Japanese social critics agree Kenji Mizoguchi’s final film, Street of Shame played a crucial role bringing
about the legal criminalization of prostitution. It was an issue that held
personal significance for the auteur, due to the fate of Suzuko, an older
sister sold into a geisha house when their father’s business plan to capitalize
on the shorter-than-expected Russo-Japanese War collapsed. Echoes of his family
experience can also be heard throughout Mizoguchi’s 4K restored masterpiece, Ugetsu (trailer here), which opens this
Friday at Film Forum.
Ugetsu is based on two stories
drawn from Akinari Ueda’s Ugetsu
Monogatari, a collection of traditional Ming-era Chinese supernatural tales
adapted to pre-Edo era Japan, but you would hardly know it from first thirty
minutes or so. Instead of rushing into the ghostly encounters, Mizoguchi takes
his time introducing his primary characters. Genjūro is a provincial potter,
who recognizes the impending war brings an opportunity to sell all his stock at
premium prices. Much to the chagrin of his faithful wife Miyagi, Genjūro’s
success encourages him to press his luck. While most of the village is primed
to evacuate, Genjūro maintains his kiln fires, hoping to finish enough stock
for an even more profitable trading excursion.
enlists the assistance of his neighbor, Tōbei, who has developed an almost
Quixotic ambition to become a samurai. To do so, he will need to purchase armor
and a spear, which he hopes to cover with his share of the pottery profits. His
wife Ohama considers his plan tantamount to madness. Even when the soldiers
overrun their village, the two neighbors cling to their vain obsessions. As a
result, they will tragically leave their wives in precariously vulnerable
positions. However, Genjūro will also jeopardize his very soul when he falls
under the spell of a temptress ghost during his second attempt to sell his
wares in the provincial capital at inflated wartime prices.
look at the ethereal Machiko Kyō is enough for us to tell she is a ghost, but Genjūro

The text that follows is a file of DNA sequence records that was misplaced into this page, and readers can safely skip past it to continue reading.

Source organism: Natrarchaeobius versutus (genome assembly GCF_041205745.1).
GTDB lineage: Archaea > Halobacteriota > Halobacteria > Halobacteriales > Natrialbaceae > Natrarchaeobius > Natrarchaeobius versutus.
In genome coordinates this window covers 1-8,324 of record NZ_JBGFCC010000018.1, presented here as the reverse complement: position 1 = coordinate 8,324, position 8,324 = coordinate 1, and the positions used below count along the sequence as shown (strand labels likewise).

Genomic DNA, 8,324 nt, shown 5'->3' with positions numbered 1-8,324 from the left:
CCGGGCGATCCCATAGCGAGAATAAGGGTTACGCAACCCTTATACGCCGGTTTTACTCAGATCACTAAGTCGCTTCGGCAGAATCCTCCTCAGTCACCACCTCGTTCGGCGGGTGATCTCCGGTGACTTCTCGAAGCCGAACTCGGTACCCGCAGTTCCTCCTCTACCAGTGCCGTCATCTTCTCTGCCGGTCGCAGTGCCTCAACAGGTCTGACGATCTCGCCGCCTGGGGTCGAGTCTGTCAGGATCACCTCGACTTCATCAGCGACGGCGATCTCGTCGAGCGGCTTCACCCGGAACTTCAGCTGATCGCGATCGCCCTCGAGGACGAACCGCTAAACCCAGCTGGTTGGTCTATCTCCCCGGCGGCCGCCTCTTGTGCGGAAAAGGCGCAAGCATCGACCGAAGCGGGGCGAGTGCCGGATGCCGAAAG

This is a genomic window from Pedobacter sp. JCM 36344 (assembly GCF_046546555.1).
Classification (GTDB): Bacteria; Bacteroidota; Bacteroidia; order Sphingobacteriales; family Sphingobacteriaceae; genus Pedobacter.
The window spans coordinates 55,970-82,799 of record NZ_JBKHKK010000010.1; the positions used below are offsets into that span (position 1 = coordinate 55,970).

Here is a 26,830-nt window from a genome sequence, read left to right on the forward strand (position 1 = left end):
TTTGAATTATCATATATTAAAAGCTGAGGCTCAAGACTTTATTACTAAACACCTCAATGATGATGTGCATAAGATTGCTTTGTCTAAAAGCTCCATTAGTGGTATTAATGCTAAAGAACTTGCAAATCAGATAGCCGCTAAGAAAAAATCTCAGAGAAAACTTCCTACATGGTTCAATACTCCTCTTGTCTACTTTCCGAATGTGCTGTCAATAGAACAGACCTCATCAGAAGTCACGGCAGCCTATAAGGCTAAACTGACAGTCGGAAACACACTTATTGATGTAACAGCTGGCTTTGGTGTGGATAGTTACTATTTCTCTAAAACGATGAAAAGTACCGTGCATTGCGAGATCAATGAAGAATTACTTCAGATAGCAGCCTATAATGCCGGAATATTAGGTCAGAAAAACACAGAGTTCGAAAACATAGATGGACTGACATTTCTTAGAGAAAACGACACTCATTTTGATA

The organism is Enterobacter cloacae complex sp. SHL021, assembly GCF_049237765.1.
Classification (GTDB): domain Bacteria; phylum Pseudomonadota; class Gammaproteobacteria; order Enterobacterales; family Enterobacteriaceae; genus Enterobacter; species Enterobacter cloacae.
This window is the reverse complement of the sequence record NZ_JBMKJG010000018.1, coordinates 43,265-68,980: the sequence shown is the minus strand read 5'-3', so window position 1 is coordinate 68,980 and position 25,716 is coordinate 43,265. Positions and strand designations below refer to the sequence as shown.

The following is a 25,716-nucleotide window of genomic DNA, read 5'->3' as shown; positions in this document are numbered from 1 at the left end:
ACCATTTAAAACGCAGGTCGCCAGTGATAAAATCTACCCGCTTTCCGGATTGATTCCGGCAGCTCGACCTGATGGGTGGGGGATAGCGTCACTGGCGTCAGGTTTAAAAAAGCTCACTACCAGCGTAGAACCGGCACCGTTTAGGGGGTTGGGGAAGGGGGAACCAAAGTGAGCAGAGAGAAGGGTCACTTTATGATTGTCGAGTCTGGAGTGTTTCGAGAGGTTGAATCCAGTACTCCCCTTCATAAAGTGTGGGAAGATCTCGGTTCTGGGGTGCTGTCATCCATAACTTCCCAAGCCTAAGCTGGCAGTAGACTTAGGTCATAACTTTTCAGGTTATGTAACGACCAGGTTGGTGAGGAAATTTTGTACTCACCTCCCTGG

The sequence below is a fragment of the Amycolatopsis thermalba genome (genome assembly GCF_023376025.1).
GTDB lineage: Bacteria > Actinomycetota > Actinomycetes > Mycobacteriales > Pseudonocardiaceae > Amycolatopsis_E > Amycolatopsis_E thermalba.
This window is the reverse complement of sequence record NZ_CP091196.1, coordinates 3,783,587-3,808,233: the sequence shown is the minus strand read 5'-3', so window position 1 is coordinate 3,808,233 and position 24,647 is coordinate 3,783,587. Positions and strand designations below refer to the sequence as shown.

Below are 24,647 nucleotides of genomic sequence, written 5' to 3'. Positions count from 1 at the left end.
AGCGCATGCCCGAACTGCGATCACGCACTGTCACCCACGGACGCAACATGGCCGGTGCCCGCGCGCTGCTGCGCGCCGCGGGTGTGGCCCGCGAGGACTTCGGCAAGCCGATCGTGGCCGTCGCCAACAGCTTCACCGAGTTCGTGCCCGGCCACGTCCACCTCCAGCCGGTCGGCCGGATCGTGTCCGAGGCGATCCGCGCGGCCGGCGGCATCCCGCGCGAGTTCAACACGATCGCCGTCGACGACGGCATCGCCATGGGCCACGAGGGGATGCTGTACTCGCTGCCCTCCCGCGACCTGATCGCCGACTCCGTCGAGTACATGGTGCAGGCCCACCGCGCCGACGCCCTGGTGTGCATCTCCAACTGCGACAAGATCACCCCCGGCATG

is bewitched. In fact, Kyō’s eerie look, including long flowing garments and
tresses, would influence nearly every Japanese ghost film that followed Ugetsu. Yet, Mizoguchi’s film is just as
much a work of socially conscious cinema as it is a Kwaidan-esque yarn. The peasantry suffers terribly at the hands of
warring samurai in Ugetsu, especially
the women, but as is always the case in grand tragedy, their downfall is
precipitated by the men’s overreaching ambitions.
regular Kinuyo Tanaka is utterly heartbreaking as Miyagi. Her haunting
performance (so to speak) will literally have you doubting things you have
previously seen with your own eyes in a pivotal third act scene. Yet, Mitsuko Mito arguably offers an even more
forceful indictment of men’s follies, as the wronged Ohama. Despite the power
of their work, it is Kyō who became the iconic face of the film. Masayuki Mori
makes Genjūro a figure of acute pathos, but as was often the case with
Mizoguchi films, it is the women who define Ugetsu.
Ugetsu is one of a
handful of Japanese films, along with Kobayashi’s Kwaidan and Shindō’s Onibaba and
Kuroneko that prove supernatural “horror”
films can indeed reach the level of high art. It is one of the films everyone
ought to catch up with, especially now that it has been so carefully restored.
Very highly recommended for anyone who takes cinema seriously, Ugetsu opens this Friday (3/3) in New York,
at Film Forum.
Labels: Ghost movies, Japanese Cinema, Kenji Mizoguchi, Machiko Kyo